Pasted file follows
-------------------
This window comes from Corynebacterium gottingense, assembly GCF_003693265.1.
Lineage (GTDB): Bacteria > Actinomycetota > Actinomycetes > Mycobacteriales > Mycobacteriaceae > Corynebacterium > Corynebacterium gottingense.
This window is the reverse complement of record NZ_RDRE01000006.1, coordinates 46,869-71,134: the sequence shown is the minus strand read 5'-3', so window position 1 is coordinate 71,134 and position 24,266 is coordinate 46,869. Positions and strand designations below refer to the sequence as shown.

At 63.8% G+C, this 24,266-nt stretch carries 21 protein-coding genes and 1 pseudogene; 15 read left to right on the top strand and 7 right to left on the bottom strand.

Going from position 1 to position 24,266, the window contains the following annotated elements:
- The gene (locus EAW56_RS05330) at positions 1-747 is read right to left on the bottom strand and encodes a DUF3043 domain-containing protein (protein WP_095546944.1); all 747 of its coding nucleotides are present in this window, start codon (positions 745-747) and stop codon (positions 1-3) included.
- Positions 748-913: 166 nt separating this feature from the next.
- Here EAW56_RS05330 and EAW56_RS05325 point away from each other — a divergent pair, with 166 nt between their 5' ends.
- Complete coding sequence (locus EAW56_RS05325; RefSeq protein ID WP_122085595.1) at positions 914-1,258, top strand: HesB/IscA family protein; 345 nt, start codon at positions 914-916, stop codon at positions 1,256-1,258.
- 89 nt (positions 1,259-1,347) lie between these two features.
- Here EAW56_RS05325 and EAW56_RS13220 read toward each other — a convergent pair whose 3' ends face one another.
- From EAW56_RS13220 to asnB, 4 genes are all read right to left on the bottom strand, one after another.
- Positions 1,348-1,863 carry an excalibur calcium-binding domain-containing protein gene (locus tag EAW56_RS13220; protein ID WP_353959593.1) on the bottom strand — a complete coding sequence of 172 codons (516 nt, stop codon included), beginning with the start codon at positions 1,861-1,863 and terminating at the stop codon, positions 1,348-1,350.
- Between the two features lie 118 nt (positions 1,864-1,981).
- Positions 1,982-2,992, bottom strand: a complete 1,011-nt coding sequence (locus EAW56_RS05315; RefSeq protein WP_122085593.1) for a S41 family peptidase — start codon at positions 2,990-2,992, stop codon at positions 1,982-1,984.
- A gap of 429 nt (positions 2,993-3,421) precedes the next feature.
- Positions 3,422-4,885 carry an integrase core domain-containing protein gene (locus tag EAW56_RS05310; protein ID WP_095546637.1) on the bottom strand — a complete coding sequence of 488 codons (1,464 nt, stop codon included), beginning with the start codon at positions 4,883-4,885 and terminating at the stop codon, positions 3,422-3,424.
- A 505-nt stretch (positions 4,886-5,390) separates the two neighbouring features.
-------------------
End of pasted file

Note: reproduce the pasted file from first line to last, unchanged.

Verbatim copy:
This window comes from Corynebacterium gottingense, assembly GCF_003693265.1.
Lineage (GTDB): Bacteria > Actinomycetota > Actinomycetes > Mycobacteriales > Mycobacteriaceae > Corynebacterium > Corynebacterium gottingense.
This window is the reverse complement of record NZ_RDRE01000006.1, coordinates 46,869-71,134: the sequence shown is the minus strand read 5'-3', so window position 1 is coordinate 71,134 and position 24,266 is coordinate 46,869. Positions and strand designations below refer to the sequence as shown.

At 63.8% G+C, this 24,266-nt stretch carries 21 protein-coding genes and 1 pseudogene; 15 read left to right on the top strand and 7 right to left on the bottom strand.

Going from position 1 to position 24,266, the window contains the following annotated elements:
- The gene (locus EAW56_RS05330) at positions 1-747 is read right to left on the bottom strand and encodes a DUF3043 domain-containing protein (protein WP_095546944.1); all 747 of its coding nucleotides are present in this window, start codon (positions 745-747) and stop codon (positions 1-3) included.
- Positions 748-913: 166 nt separating this feature from the next.
- Here EAW56_RS05330 and EAW56_RS05325 point away from each other — a divergent pair, with 166 nt between their 5' ends.
- Complete coding sequence (locus EAW56_RS05325; RefSeq protein ID WP_122085595.1) at positions 914-1,258, top strand: HesB/IscA family protein; 345 nt, start codon at positions 914-916, stop codon at positions 1,256-1,258.
- 89 nt (positions 1,259-1,347) lie between these two features.
- Here EAW56_RS05325 and EAW56_RS13220 read toward each other — a convergent pair whose 3' ends face one another.
- From EAW56_RS13220 to asnB, 4 genes are all read right to left on the bottom strand, one after another.
- Positions 1,348-1,863 carry an excalibur calcium-binding domain-containing protein gene (locus tag EAW56_RS13220; protein ID WP_353959593.1) on the bottom strand — a complete coding sequence of 172 codons (516 nt, stop codon included), beginning with the start codon at positions 1,861-1,863 and terminating at the stop codon, positions 1,348-1,350.
- Between the two features lie 118 nt (positions 1,864-1,981).
- Positions 1,982-2,992, bottom strand: a complete 1,011-nt coding sequence (locus EAW56_RS05315; RefSeq protein WP_122085593.1) for a S41 family peptidase — start codon at positions 2,990-2,992, stop codon at positions 1,982-1,984.
- A gap of 429 nt (positions 2,993-3,421) precedes the next feature.
- Positions 3,422-4,885 carry an integrase core domain-containing protein gene (locus tag EAW56_RS05310; protein ID WP_095546637.1) on the bottom strand — a complete coding sequence of 488 codons (1,464 nt, stop codon included), beginning with the start codon at positions 4,883-4,885 and terminating at the stop codon, positions 3,422-3,424.
- A 505-nt stretch (positions 4,886-5,390) separates the two neighbouring features.